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P3.221 Oral and Injectable Hormonal Contraception Decrease Risk of Bacterial Vaginosis But Oral Contraception May Increase Risk of Vaginal Candidiasis: A Systematic Review of Published and Unpublished Data
  1. J H van de Wijgert1,
  2. M C Verwijs2,
  3. A Norris Turner3,
  4. C S Morrison4
  1. 1University of Liverpool, Institute of Infection and Global Health, Liverpool, UK
  2. 2Amsterdam Institute of Global Health and Development (AIGHD), Amsterdam, The Netherlands
  3. 3The Ohio State University, Division of Infectious Diseases, Columbus, OH, United States
  4. 4FHI 360, Clinical Sciences, Durham, NC, United States


Background A recent World Health Organization (WHO) technical consultation concluded that combined oral contraception (COC) does not increase HIV acquisition in women, but the evidence for depot medroxyprogesterone acetate (DMPA) is conflicting. Significant evidence suggests that bacterial vaginosis (BV) and vaginal candidiasis, both representing an ‘unhealthy’ vaginal microbiome, increase HIV acquisition in women.

Methods We conducted a systematic review using the PRISMA 2009 guidelines, and re-analysed the Hormonal Contraception and HIV Acquisition (HC-HIV) study, to evaluate the effect of HC use on the vaginal microbiome. Vaginal microbiome outcomes included BV by Nugent scoring, vaginal candidiasis by culture or KOH wet mount, and microbiome compositions as characterised by molecular techniques.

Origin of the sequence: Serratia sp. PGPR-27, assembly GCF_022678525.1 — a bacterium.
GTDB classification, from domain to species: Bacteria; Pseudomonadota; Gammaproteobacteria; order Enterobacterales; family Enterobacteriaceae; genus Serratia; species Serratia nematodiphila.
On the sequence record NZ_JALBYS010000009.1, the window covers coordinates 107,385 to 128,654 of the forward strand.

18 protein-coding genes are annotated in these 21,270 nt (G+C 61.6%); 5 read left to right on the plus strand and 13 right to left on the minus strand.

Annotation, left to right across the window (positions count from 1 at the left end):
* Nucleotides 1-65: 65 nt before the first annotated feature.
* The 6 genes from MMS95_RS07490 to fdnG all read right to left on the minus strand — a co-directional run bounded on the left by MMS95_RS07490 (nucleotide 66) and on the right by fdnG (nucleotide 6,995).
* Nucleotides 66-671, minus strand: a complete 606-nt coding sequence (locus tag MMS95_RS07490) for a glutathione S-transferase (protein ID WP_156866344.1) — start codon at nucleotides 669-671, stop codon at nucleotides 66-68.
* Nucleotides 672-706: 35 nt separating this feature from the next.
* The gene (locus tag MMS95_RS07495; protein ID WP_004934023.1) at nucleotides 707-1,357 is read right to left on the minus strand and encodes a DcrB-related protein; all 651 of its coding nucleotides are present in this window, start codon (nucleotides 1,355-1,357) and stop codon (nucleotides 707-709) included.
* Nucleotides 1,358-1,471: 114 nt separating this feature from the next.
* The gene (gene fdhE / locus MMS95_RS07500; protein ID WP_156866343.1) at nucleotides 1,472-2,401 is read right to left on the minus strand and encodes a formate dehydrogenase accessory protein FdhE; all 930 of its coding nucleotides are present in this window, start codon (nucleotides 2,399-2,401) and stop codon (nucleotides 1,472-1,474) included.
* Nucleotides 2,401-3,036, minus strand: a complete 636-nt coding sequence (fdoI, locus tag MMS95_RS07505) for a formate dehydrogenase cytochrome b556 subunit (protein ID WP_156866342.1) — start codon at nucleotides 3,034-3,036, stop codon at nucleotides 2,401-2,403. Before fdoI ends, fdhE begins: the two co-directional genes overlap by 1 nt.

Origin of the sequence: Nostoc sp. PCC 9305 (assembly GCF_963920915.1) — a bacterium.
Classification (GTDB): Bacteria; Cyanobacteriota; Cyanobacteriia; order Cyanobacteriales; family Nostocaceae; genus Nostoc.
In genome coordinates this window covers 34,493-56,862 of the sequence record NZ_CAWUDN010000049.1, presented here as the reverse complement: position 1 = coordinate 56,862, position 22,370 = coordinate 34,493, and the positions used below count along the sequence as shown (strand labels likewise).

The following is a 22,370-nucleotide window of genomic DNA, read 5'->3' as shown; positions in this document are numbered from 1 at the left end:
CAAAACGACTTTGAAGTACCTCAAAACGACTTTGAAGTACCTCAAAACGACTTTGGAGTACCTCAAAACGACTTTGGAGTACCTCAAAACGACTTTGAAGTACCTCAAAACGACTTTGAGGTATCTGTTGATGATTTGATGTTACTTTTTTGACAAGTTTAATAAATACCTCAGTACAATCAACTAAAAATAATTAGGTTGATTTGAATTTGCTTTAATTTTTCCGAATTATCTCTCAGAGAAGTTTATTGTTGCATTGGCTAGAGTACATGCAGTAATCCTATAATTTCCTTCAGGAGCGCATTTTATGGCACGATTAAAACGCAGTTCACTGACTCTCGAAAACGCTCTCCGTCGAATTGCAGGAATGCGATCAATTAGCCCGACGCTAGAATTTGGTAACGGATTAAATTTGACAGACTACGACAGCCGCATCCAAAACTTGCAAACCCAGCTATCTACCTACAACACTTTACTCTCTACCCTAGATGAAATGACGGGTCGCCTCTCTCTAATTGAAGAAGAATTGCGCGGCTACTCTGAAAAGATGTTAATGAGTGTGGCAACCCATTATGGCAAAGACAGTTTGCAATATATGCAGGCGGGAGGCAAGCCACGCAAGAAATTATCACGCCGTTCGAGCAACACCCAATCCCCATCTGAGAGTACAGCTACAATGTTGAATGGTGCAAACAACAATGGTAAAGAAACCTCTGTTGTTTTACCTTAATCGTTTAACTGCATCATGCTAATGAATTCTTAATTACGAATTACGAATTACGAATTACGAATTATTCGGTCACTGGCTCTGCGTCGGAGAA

Results Our review of 36 eligible studies found that COC and DMPA use reduce BV by 10–20% and 18–30%, respectively. The HC-HIV data showed that COC and DMPA use also reduce intermediate microbiota (Nugent score of 4–6) by 11% for each. In contrast, COC use (but not DMPA use) may increase vaginal candidiasis; 7 of 12 studies reported a statistically significant increase in vaginal candidiasis, 2 reported a positive association approaching significance, 2 reported no association, and one reported a statistically significant reduction. Evidence for a reduction of BV risk in HC users is much stronger than evidence for a potential increased candidiasis risk in COC users: the quality of the BV studies was higher and the results more consistent. Molecular vaginal microbiome studies (n = 4) confirm that high oestrogen levels favour a vaginal microbiome composition dominated by ‘healthy’ Lactobacillus species; the effects of progesterone on the microbiome are less clear.

Conclusions The hypothesis that DMPA use may increase HIV risk by increasing BV or vaginal candidiasis risk is not supported by the evidence. COC use may predispose for vaginal candidiasis, but is not believed to be associated with increased HIV acquisition

  • hormonal contraception
  • systematic review
  • vaginal microbiome

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